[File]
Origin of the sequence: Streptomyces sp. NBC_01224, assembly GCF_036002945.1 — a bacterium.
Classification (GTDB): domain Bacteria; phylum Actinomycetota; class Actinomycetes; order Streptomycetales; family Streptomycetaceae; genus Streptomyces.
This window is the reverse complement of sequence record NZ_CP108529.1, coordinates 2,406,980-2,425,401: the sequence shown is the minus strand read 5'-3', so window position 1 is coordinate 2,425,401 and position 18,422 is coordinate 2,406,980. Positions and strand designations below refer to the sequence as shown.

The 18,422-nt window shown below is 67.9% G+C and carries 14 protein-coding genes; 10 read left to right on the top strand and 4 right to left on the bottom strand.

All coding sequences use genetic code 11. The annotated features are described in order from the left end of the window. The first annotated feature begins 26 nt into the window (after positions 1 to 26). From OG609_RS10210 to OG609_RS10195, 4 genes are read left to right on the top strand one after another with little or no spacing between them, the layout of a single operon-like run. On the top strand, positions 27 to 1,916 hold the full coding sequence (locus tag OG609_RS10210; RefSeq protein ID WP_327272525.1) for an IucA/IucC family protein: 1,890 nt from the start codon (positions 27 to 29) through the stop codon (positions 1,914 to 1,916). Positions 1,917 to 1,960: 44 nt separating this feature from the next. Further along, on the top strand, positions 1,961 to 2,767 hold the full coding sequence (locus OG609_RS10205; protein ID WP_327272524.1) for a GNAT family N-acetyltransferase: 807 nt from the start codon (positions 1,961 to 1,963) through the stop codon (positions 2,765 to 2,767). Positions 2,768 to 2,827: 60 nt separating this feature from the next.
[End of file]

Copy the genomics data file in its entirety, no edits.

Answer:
Origin of the sequence: Streptomyces sp. NBC_01224, assembly GCF_036002945.1 — a bacterium.
Classification (GTDB): domain Bacteria; phylum Actinomycetota; class Actinomycetes; order Streptomycetales; family Streptomycetaceae; genus Streptomyces.
This window is the reverse complement of sequence record NZ_CP108529.1, coordinates 2,406,980-2,425,401: the sequence shown is the minus strand read 5'-3', so window position 1 is coordinate 2,425,401 and position 18,422 is coordinate 2,406,980. Positions and strand designations below refer to the sequence as shown.

The 18,422-nt window shown below is 67.9% G+C and carries 14 protein-coding genes; 10 read left to right on the top strand and 4 right to left on the bottom strand.

All coding sequences use genetic code 11. The annotated features are described in order from the left end of the window. The first annotated feature begins 26 nt into the window (after positions 1 to 26). From OG609_RS10210 to OG609_RS10195, 4 genes are read left to right on the top strand one after another with little or no spacing between them, the layout of a single operon-like run. On the top strand, positions 27 to 1,916 hold the full coding sequence (locus tag OG609_RS10210; RefSeq protein ID WP_327272525.1) for an IucA/IucC family protein: 1,890 nt from the start codon (positions 27 to 29) through the stop codon (positions 1,914 to 1,916). Positions 1,917 to 1,960: 44 nt separating this feature from the next. Further along, on the top strand, positions 1,961 to 2,767 hold the full coding sequence (locus OG609_RS10205; protein ID WP_327272524.1) for a GNAT family N-acetyltransferase: 807 nt from the start codon (positions 1,961 to 1,963) through the stop codon (positions 2,765 to 2,767). Positions 2,768 to 2,827: 60 nt separating this feature from the next.